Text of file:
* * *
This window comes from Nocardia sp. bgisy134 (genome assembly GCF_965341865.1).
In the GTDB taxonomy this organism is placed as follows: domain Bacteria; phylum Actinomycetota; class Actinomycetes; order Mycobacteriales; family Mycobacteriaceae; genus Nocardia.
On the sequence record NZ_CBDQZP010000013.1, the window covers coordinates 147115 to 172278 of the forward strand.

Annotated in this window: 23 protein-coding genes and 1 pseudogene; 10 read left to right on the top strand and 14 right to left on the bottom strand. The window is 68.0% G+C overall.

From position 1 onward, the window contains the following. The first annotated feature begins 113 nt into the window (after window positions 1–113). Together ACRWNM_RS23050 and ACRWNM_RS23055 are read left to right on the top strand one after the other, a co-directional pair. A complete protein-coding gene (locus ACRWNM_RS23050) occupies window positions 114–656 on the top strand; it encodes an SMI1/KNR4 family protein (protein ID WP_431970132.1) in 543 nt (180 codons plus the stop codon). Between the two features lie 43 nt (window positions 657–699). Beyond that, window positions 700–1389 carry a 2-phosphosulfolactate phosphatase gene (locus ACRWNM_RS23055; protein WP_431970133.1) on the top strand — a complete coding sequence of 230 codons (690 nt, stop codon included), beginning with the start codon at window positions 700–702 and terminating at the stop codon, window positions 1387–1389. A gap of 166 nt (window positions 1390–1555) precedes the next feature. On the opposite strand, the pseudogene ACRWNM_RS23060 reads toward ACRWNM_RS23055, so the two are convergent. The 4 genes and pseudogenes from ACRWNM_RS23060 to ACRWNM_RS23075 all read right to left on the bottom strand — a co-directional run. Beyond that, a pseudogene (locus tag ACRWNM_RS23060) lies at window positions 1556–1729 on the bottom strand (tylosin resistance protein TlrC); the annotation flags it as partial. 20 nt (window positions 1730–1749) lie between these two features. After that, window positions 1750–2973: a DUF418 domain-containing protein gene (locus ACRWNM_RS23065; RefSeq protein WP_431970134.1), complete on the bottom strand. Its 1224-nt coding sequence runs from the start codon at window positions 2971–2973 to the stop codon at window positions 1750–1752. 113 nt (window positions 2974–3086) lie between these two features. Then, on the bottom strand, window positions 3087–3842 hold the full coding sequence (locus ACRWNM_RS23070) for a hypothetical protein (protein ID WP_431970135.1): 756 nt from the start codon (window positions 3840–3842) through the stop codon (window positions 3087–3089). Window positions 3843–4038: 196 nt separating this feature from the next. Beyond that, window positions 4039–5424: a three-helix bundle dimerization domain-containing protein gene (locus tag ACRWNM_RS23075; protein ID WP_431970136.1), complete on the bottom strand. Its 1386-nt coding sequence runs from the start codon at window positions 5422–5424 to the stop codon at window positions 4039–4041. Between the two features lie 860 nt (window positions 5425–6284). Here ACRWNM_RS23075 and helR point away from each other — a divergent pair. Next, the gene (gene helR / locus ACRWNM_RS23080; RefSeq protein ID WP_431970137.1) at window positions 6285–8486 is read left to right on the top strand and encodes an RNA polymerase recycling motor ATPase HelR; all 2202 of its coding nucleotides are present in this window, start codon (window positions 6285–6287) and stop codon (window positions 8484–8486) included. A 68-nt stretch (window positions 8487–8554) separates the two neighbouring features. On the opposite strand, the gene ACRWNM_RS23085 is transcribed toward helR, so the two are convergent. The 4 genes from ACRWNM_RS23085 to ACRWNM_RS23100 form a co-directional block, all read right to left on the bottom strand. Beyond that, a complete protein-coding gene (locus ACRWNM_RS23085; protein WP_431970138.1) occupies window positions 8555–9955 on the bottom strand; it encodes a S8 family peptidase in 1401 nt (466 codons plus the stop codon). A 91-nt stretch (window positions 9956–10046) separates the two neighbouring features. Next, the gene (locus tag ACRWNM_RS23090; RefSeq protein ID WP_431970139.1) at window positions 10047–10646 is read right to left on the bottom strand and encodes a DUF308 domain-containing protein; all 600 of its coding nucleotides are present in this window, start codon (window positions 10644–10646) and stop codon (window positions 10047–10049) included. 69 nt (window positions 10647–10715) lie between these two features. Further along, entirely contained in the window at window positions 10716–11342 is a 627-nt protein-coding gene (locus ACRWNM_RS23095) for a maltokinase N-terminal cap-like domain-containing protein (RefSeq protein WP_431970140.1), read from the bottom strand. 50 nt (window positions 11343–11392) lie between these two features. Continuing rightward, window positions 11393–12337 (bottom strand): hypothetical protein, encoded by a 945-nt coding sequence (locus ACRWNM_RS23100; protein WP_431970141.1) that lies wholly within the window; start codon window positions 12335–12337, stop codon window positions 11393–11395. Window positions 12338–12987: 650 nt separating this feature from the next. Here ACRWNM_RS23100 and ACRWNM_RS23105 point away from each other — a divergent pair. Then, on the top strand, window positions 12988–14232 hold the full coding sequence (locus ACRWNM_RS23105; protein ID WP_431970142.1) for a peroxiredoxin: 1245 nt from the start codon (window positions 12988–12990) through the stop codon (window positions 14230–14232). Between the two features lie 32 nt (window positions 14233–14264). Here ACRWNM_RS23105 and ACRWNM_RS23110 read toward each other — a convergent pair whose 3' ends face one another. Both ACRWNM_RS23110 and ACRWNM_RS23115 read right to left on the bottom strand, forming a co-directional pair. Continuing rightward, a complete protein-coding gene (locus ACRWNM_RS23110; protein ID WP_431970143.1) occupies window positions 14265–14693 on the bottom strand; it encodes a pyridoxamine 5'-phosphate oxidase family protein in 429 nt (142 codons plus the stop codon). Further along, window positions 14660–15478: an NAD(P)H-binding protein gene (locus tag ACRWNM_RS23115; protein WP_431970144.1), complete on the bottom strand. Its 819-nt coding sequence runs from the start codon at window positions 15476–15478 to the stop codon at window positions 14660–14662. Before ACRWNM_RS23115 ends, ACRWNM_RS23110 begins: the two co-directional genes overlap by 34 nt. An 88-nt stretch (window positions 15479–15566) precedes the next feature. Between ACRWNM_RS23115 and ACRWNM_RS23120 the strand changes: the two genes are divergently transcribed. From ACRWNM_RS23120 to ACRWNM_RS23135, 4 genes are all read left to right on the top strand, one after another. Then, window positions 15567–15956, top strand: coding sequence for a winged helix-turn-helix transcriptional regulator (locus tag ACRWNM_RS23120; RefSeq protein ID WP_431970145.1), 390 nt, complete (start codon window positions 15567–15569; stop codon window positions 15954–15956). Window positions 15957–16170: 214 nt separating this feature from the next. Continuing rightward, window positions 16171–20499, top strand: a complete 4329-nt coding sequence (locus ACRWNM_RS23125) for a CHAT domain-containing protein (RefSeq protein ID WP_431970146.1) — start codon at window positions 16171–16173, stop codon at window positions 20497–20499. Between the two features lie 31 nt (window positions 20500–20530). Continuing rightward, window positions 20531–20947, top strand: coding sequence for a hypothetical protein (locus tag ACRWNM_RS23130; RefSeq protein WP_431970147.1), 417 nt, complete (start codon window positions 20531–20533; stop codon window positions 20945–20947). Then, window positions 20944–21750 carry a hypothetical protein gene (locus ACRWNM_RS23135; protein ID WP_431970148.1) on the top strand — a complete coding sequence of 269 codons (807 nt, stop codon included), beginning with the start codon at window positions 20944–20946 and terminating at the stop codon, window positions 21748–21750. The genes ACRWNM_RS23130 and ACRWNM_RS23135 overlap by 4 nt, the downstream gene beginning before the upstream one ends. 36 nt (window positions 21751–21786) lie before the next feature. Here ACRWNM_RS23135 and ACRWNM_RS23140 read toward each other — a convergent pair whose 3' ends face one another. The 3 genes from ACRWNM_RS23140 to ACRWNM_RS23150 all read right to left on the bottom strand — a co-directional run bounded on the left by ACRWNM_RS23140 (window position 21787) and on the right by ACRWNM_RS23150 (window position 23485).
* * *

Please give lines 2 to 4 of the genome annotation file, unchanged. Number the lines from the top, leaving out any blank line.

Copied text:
In the GTDB taxonomy this organism is placed as follows: domain Bacteria; phylum Actinomycetota; class Actinomycetes; order Mycobacteriales; family Mycobacteriaceae; genus Nocardia.
On the sequence record NZ_CBDQZP010000013.1, the window covers coordinates 147115 to 172278 of the forward strand.

Annotated in this window: 23 protein-coding genes and 1 pseudogene; 10 read left to right on the top strand and 14 right to left on the bottom strand. The window is 68.0% G+C overall.